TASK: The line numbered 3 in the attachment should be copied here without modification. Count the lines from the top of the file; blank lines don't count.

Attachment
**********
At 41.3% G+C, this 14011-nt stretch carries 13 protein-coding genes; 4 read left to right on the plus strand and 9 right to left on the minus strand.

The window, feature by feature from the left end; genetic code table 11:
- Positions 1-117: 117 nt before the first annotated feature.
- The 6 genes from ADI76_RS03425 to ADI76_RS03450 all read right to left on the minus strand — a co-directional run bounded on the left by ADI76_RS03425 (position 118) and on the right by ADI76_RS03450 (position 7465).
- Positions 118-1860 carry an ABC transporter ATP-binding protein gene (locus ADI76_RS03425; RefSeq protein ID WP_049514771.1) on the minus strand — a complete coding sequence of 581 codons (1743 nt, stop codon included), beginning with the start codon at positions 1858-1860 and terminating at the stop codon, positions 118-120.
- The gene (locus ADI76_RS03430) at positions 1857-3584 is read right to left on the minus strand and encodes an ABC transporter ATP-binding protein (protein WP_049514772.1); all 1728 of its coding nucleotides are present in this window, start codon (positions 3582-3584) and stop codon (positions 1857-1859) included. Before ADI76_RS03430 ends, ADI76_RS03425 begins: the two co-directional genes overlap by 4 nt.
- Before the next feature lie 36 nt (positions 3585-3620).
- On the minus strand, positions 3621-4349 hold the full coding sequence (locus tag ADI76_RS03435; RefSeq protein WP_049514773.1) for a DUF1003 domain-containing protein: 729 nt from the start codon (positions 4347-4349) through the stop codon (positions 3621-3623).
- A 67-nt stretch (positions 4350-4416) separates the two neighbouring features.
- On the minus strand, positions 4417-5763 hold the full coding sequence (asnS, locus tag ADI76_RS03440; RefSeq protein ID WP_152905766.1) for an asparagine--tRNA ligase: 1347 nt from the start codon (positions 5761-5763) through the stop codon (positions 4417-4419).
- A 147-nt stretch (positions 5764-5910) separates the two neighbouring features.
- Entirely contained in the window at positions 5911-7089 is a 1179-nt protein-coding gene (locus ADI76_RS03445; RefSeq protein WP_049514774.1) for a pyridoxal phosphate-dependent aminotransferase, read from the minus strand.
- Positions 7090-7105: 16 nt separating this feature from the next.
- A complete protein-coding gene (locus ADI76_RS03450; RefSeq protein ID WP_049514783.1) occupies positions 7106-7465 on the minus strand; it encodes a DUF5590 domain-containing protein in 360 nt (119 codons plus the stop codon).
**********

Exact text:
- Positions 1-117: 117 nt before the first annotated feature.